Vuong and Nakhane circle similar questions as artists living alongside each other, trying to understand themselves and this world, to live in it and ultimately to express this experience in art.  

    “I’m giving you Zadie Smith,” Nakhane retorts. 

    Nakhane

    NAKHANE WORKING HIS MUSCLES

    As they pose for photographs, their reference to the author is simultaneously a joke and a reminder that the two have the same literary agent. 

    Nakhane’s literary approach to lyrics, which read with the pithy sensibility of poetry, underscored by sharp critique, is a practice honed through many modes of writing, including songwriting, essays and a novel.

    Arrestingly beautiful and poignant in song, as Kwanele Sosibo astutely critiqued, their first novel read more like “a statement of intent rather than a fully fleshed-out work”, “carried by [Nakhane’s] poetic, sensuous prose rather than by attention to storytelling mainstays such as a narrative arc”.

    It felt like a promise.

    Their music is a dazzling place where a sentence is a thesis. Lyrics such as “Oh boy, white Jesus loves you now. Much more than he’ll ever love me” and “Desperate times call for stolen pleasures”, or where the simple change from “I found you in the excess” to “I found you in the absence” are a Black queer life story.

    They present biography woven into histories of the church, colonialism and an indictment of the present. Nakhane sings a song of themself and their work is a powerful form of autotheory: a way of theorising through the personal.

    Writing this project, Nakhane is interested in muscle.

    “But not like Arnold Schwarzenegger muscle,” they explain, it’s more “mobility and stretching yourself to see what you are capable of”, where creating music is a muscle “that you have to work out”.

    “Every time I write a new album, I find a new way to write,” they say. “With Brave Confusion it was acoustic guitar, with You Will Not Die it was the piano, and with this one it was me programming percussion, beats and then writing lyrics on top of that, and music on top of that.”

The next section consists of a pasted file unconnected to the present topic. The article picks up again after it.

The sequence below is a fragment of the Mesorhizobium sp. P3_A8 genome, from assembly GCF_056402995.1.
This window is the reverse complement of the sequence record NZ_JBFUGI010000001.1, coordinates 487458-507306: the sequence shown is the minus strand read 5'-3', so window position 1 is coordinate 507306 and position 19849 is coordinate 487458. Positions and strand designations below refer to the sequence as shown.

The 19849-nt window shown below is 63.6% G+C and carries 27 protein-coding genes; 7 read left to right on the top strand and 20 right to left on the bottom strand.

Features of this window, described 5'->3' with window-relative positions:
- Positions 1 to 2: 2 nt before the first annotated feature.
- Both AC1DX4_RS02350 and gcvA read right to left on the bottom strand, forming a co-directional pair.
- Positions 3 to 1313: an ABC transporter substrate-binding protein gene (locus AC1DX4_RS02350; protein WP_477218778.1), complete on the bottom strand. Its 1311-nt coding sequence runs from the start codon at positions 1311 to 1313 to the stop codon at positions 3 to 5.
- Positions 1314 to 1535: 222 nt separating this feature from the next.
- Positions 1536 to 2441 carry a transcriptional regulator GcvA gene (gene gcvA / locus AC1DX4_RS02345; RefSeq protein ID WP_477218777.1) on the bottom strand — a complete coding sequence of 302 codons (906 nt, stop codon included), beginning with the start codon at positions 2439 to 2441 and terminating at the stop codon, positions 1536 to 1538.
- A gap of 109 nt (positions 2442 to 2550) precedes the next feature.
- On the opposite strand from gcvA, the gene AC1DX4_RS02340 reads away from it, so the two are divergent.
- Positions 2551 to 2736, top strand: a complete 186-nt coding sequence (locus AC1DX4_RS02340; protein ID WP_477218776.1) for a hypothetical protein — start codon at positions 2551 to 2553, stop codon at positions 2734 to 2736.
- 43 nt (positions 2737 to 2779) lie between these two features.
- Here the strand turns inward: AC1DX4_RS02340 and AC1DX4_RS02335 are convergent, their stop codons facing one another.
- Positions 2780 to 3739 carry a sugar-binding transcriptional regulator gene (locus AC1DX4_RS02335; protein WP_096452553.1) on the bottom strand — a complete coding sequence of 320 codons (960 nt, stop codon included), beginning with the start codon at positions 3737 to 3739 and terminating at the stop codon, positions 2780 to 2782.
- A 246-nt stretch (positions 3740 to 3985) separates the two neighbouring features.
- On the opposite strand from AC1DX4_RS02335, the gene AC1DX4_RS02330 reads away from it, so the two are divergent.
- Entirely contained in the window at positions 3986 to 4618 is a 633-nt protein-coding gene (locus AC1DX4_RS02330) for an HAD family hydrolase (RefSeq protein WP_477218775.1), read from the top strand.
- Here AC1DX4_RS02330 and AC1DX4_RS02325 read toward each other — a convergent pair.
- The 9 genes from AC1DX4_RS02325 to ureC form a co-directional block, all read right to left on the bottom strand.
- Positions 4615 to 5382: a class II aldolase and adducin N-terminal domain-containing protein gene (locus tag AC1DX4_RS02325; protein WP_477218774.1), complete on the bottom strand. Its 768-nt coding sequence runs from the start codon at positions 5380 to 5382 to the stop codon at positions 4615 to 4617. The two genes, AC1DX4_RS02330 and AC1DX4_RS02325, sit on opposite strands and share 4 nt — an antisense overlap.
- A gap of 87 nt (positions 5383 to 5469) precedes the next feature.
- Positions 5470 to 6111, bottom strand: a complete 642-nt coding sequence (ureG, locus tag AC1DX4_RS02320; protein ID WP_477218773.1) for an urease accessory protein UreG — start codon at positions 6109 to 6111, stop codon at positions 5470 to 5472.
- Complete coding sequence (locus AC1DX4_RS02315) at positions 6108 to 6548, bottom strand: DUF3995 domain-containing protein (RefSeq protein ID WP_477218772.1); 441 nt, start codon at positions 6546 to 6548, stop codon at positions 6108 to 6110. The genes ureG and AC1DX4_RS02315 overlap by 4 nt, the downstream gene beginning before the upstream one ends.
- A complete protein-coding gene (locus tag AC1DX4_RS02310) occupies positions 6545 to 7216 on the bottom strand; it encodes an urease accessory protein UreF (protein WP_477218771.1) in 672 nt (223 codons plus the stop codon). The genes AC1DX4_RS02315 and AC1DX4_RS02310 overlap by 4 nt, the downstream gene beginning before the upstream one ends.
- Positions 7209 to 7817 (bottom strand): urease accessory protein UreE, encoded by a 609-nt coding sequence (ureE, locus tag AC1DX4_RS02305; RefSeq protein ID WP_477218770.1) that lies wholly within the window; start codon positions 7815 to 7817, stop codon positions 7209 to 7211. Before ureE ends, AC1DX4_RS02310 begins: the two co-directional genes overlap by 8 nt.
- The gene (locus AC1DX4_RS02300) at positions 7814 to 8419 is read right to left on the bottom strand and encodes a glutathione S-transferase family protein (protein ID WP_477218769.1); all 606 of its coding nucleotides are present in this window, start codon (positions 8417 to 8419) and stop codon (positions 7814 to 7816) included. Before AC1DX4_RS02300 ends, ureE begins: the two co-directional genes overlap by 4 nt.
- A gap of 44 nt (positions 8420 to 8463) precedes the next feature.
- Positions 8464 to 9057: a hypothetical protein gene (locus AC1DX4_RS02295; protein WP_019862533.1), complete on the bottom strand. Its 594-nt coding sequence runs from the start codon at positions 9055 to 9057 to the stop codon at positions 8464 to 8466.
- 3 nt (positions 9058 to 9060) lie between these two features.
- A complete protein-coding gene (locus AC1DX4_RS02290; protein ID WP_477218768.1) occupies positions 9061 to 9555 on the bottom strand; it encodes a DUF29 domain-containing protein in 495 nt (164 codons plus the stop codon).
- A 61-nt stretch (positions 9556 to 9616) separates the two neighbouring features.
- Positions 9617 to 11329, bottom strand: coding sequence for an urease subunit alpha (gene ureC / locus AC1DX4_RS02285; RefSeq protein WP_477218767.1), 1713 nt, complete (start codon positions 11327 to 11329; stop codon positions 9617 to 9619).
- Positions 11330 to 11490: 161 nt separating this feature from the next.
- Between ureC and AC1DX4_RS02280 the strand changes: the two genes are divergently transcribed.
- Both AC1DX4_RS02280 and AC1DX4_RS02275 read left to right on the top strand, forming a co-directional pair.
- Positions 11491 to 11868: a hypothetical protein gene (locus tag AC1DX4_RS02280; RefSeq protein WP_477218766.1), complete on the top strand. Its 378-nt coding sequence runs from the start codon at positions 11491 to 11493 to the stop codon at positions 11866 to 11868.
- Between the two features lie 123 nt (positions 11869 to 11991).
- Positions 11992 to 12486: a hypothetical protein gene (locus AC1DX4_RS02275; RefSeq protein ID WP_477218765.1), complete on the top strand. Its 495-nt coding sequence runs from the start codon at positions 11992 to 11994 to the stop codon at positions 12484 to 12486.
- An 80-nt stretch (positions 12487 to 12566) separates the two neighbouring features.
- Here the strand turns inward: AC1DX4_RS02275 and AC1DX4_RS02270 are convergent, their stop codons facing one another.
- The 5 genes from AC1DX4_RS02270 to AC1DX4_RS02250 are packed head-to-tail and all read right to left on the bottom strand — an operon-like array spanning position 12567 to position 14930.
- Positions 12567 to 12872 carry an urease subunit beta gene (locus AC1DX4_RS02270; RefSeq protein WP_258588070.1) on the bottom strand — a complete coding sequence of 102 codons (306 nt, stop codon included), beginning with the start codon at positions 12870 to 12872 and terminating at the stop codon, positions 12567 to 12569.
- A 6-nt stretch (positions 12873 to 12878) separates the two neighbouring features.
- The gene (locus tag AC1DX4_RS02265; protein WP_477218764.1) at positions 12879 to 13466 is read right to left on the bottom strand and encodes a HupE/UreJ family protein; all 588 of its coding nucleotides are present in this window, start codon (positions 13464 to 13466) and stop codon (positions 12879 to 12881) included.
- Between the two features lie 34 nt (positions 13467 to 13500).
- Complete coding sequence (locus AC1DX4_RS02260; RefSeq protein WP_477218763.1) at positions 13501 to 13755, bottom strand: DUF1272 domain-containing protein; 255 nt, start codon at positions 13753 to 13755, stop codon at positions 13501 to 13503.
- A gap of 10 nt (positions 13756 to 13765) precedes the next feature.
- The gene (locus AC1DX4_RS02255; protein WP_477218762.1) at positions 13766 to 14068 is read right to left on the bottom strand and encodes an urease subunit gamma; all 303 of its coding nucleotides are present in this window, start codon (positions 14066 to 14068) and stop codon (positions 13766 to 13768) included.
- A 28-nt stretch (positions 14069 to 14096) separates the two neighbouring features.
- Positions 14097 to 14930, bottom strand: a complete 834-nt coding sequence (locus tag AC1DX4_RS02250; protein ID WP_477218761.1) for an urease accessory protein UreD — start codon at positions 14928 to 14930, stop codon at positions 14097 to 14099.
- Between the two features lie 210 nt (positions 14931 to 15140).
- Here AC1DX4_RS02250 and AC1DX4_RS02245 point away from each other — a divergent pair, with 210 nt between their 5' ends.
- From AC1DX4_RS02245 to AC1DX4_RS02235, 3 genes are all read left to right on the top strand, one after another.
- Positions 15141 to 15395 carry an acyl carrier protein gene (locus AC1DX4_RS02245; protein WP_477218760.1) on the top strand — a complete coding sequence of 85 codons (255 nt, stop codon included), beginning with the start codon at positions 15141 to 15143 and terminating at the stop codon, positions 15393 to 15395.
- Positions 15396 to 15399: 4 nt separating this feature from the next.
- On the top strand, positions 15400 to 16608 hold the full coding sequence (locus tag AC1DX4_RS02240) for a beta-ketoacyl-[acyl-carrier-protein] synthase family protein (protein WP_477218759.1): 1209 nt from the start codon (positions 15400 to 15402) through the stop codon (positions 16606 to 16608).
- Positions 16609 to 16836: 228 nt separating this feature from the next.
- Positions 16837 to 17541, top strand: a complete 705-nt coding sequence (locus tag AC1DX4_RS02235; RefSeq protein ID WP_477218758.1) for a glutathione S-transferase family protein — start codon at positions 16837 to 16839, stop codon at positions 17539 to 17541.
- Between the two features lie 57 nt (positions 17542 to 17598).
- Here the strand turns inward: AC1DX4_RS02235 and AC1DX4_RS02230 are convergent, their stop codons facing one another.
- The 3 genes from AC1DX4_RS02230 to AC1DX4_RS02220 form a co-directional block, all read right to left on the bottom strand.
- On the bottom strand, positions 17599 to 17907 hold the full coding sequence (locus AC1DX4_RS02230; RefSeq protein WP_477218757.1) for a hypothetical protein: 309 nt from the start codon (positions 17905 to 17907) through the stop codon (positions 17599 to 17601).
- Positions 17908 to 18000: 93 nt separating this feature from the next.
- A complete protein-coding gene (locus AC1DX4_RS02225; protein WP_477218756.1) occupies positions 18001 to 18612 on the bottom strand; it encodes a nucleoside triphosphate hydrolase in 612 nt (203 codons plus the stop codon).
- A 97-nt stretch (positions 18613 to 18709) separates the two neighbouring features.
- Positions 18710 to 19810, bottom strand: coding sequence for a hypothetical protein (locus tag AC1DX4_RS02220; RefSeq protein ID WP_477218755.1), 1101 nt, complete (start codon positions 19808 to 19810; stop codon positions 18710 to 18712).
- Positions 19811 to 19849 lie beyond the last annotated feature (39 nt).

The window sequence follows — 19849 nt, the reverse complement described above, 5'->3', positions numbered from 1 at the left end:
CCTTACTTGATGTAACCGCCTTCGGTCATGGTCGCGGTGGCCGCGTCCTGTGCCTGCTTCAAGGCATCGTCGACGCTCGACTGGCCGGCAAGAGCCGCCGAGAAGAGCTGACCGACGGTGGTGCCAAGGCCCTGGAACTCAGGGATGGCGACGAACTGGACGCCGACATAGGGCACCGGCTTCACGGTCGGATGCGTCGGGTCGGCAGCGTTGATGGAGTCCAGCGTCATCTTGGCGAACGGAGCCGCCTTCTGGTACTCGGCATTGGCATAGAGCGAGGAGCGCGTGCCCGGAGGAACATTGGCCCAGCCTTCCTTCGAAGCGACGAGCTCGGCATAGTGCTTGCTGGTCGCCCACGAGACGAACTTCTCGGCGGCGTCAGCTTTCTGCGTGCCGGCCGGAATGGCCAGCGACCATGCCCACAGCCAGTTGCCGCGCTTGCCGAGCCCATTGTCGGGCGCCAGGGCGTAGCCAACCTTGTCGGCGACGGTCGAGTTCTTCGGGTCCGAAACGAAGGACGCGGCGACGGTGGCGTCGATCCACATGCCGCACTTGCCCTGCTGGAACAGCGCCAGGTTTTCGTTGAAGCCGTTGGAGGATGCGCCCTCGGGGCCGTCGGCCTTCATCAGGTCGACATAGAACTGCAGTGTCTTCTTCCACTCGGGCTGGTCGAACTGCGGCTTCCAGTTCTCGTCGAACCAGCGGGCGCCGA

Nakhane

    NAKHANE AIMS TO BE MORE DIRECT

    While their work has always been vulnerable and personal, it was previously constructed by placing “metaphor upon metaphor upon metaphor”.

    They first worked from an image, considering how to make it emotive and to “suggest a mood. Now I’m like here’s the story, which is harder than I anticipated,” they say – aiming to be more direct with this project, with less suggestion and obfuscation. 

    “I think I’ve grown into myself, I have a much stronger sense of who I was when I was writing the album, which is a long time ago,” they say, laughing. 

    Nakhane

    As I ask if the time that has passed since finishing the album means they feel removed from it, Nakhane says:

    “That’s what I was afraid of. When you have something waiting for so long, you think, oh god, by the time it’s out will I still care for it?”

    But they do care, deeply. “I still love it, because I’ve never been this involved before.” They’ve engineered, produced, arranged and more on this project, which is simultaneously their most collaborative.

    As Nakhane plays tracks from the new album on a small portable speaker, the drums hit first, pulsing and electronic, followed by the familiar layered choral vocals.

    As Nakhane navigates the same themes, the change in who they are, how they view their past and present, is expressed in a sense of newly narrowed eyes and insistent talking back stacked into uptempo rhythms – poignancy, humour and pain alongside play. 

    “Disco was a sad genre made by marginalised people who still wanted to have a good time,” they remind us.

    Nakhane

    NAKHANE GETS SO MUCH OF SELF-WORTH FROM BEING ON STAGE

    The light is fading. As Nakhane poses for the last images, Johannesburg seeps into sunset behind them. Preparing for the upcoming show:

    “There is a sense of stretching out the muscles, seeing if they still have the pliability, the range” after years away from the stage. 

    “COVID was hard for creatives. Well, for everyone, but you know it really whacked us creative people, particularly performers, because who are you now that you don’t have that thing that defines you so much?”

    “I get so much of my self-worth from being on stage, from performing, from feeling like I’m exceptional, and that made me look into my childhood, like why, why do I feel like I can only be loved if I’m performing? But also understanding that that’s also my make-up as a person. It can be healthy and it can also be dangerous, it’s how you manage it.” 

    Nakhane

    They used to live here, in Westminster Mansions. Returning to the building, the stage, and to the album cycle, is also returning to themself – asking the questions that come with staring at your reflection through song and place.

    Within this, their new aesthetic is a metaphor; a form of visual poetry.

    “I just want to be a good musician. I want to be a better musician – that’s all I’m really interested in – a better performer,” they say, “which is why I’m trying to strip away the layers.”

    Nakhane

    This article was first published by New Frame. Author: Danielle Bowler